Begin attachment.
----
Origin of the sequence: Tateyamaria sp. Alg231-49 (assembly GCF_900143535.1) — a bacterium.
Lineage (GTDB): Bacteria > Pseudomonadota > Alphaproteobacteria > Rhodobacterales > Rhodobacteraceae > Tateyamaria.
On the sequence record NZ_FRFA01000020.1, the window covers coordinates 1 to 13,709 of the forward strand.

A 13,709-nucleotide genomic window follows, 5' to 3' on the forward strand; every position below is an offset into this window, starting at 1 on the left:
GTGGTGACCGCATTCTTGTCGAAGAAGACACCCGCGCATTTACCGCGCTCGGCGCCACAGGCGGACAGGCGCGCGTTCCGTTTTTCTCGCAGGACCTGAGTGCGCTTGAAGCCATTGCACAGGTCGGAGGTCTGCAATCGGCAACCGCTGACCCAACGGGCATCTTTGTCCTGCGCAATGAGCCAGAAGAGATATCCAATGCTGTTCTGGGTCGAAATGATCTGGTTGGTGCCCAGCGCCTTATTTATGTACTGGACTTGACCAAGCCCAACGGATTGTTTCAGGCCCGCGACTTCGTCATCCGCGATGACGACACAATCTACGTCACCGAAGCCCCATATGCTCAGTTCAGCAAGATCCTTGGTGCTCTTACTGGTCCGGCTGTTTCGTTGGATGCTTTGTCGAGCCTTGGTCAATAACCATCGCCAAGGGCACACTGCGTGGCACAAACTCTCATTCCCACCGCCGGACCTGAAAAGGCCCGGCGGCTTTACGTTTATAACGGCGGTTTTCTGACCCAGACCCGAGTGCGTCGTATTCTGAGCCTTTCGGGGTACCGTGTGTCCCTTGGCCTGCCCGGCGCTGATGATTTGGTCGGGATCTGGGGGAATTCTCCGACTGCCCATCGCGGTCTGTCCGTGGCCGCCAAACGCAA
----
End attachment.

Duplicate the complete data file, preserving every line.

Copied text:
Origin of the sequence: Tateyamaria sp. Alg231-49 (assembly GCF_900143535.1) — a bacterium.
Lineage (GTDB): Bacteria > Pseudomonadota > Alphaproteobacteria > Rhodobacterales > Rhodobacteraceae > Tateyamaria.
On the sequence record NZ_FRFA01000020.1, the window covers coordinates 1 to 13,709 of the forward strand.

A 13,709-nucleotide genomic window follows, 5' to 3' on the forward strand; every position below is an offset into this window, starting at 1 on the left:
GTGGTGACCGCATTCTTGTCGAAGAAGACACCCGCGCATTTACCGCGCTCGGCGCCACAGGCGGACAGGCGCGCGTTCCGTTTTTCTCGCAGGACCTGAGTGCGCTTGAAGCCATTGCACAGGTCGGAGGTCTGCAATCGGCAACCGCTGACCCAACGGGCATCTTTGTCCTGCGCAATGAGCCAGAAGAGATATCCAATGCTGTTCTGGGTCGAAATGATCTGGTTGGTGCCCAGCGCCTTATTTATGTACTGGACTTGACCAAGCCCAACGGATTGTTTCAGGCCCGCGACTTCGTCATCCGCGATGACGACACAATCTACGTCACCGAAGCCCCATATGCTCAGTTCAGCAAGATCCTTGGTGCTCTTACTGGTCCGGCTGTTTCGTTGGATGCTTTGTCGAGCCTTGGTCAATAACCATCGCCAAGGGCACACTGCGTGGCACAAACTCTCATTCCCACCGCCGGACCTGAAAAGGCCCGGCGGCTTTACGTTTATAACGGCGGTTTTCTGACCCAGACCCGAGTGCGTCGTATTCTGAGCCTTTCGGGGTACCGTGTGTCCCTTGGCCTGCCCGGCGCTGATGATTTGGTCGGGATCTGGGGGAATTCTCCGACTGCCCATCGCGGTCTGTCCGTGGCCGCCAAACGCAA